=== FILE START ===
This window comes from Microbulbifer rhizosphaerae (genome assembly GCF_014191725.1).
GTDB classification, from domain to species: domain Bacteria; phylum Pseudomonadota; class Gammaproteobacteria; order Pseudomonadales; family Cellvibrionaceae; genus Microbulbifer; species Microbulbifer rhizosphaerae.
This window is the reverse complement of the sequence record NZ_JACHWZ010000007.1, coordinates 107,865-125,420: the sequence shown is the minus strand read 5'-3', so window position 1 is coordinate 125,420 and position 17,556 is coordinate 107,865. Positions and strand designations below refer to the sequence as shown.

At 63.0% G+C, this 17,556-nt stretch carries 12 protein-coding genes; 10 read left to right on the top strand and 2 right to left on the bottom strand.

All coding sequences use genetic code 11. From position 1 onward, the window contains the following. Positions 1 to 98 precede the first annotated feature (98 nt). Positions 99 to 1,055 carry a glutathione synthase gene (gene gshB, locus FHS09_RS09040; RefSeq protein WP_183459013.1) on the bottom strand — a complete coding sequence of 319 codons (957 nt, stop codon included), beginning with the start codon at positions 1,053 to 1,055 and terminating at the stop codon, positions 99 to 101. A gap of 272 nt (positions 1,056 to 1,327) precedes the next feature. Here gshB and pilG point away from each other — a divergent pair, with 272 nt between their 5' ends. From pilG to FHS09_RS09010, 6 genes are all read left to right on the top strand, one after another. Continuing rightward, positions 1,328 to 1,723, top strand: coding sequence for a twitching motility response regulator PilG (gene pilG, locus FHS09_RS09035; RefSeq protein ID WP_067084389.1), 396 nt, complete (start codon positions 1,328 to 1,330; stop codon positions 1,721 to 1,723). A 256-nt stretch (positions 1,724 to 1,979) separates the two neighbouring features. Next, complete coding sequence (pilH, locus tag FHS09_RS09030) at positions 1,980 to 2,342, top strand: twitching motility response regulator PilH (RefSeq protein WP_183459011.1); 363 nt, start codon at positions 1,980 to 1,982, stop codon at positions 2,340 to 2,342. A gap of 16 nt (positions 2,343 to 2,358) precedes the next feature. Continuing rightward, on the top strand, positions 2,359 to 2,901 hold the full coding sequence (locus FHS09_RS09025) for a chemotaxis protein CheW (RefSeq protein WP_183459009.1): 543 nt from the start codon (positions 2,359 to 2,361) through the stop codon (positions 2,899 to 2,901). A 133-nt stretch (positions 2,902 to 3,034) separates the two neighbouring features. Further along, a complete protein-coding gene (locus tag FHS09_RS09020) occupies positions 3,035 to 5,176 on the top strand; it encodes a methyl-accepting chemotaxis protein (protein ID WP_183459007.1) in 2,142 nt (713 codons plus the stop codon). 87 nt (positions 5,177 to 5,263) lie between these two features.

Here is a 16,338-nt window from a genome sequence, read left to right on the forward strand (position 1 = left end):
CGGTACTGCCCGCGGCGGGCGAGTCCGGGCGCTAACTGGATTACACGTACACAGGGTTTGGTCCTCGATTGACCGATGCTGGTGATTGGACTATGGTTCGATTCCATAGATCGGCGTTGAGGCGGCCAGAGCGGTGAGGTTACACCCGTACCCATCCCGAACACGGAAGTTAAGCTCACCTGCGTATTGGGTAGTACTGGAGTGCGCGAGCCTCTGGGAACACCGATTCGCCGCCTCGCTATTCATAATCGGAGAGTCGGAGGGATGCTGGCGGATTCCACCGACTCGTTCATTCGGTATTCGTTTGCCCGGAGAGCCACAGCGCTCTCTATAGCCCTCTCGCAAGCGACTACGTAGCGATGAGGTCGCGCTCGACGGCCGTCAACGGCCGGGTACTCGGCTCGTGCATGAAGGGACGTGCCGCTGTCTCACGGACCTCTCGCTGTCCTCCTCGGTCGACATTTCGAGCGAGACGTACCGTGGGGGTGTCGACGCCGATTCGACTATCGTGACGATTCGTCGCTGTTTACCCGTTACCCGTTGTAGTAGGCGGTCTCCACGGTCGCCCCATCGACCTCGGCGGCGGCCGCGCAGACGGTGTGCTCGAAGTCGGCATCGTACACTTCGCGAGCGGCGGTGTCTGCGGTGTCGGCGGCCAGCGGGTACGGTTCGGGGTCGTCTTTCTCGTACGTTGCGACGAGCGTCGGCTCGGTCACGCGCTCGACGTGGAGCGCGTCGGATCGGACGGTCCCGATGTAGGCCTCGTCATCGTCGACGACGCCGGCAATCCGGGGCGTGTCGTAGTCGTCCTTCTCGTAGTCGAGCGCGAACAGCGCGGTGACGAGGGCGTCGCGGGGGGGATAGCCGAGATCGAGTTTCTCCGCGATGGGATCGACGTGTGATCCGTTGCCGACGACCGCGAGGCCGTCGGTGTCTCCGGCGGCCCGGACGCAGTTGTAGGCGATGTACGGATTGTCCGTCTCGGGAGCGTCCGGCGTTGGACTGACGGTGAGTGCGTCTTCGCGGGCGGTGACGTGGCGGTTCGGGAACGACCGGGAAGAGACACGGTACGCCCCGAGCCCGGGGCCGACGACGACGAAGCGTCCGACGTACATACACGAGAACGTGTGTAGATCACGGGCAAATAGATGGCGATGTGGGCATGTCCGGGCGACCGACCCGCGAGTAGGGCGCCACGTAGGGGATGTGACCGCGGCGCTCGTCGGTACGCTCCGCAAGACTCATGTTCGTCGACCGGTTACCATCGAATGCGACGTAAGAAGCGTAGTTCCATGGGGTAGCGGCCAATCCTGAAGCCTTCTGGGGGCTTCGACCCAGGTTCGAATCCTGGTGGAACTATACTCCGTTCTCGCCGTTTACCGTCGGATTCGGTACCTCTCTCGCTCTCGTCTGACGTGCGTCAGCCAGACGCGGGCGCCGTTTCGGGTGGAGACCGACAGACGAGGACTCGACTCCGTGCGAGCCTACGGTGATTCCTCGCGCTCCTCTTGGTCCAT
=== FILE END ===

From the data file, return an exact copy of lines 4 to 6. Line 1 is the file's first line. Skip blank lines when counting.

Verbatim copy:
At 63.0% G+C, this 17,556-nt stretch carries 12 protein-coding genes; 10 read left to right on the top strand and 2 right to left on the bottom strand.

All coding sequences use genetic code 11. From position 1 onward, the window contains the following. Positions 1 to 98 precede the first annotated feature (98 nt). Positions 99 to 1,055 carry a glutathione synthase gene (gene gshB, locus FHS09_RS09040; RefSeq protein WP_183459013.1) on the bottom strand — a complete coding sequence of 319 codons (957 nt, stop codon included), beginning with the start codon at positions 1,053 to 1,055 and terminating at the stop codon, positions 99 to 101. A gap of 272 nt (positions 1,056 to 1,327) precedes the next feature. Here gshB and pilG point away from each other — a divergent pair, with 272 nt between their 5' ends. From pilG to FHS09_RS09010, 6 genes are all read left to right on the top strand, one after another. Continuing rightward, positions 1,328 to 1,723, top strand: coding sequence for a twitching motility response regulator PilG (gene pilG, locus FHS09_RS09035; RefSeq protein ID WP_067084389.1), 396 nt, complete (start codon positions 1,328 to 1,330; stop codon positions 1,721 to 1,723). A 256-nt stretch (positions 1,724 to 1,979) separates the two neighbouring features. Next, complete coding sequence (pilH, locus tag FHS09_RS09030) at positions 1,980 to 2,342, top strand: twitching motility response regulator PilH (RefSeq protein WP_183459011.1); 363 nt, start codon at positions 1,980 to 1,982, stop codon at positions 2,340 to 2,342. A gap of 16 nt (positions 2,343 to 2,358) precedes the next feature. Continuing rightward, on the top strand, positions 2,359 to 2,901 hold the full coding sequence (locus FHS09_RS09025) for a chemotaxis protein CheW (RefSeq protein WP_183459009.1): 543 nt from the start codon (positions 2,359 to 2,361) through the stop codon (positions 2,899 to 2,901). A 133-nt stretch (positions 2,902 to 3,034) separates the two neighbouring features. Further along, a complete protein-coding gene (locus tag FHS09_RS09020) occupies positions 3,035 to 5,176 on the top strand; it encodes a methyl-accepting chemotaxis protein (protein ID WP_183459007.1) in 2,142 nt (713 codons plus the stop codon). 87 nt (positions 5,177 to 5,263) lie between these two features.

Here is a 16,338-nt window from a genome sequence, read left to right on the forward strand (position 1 = left end):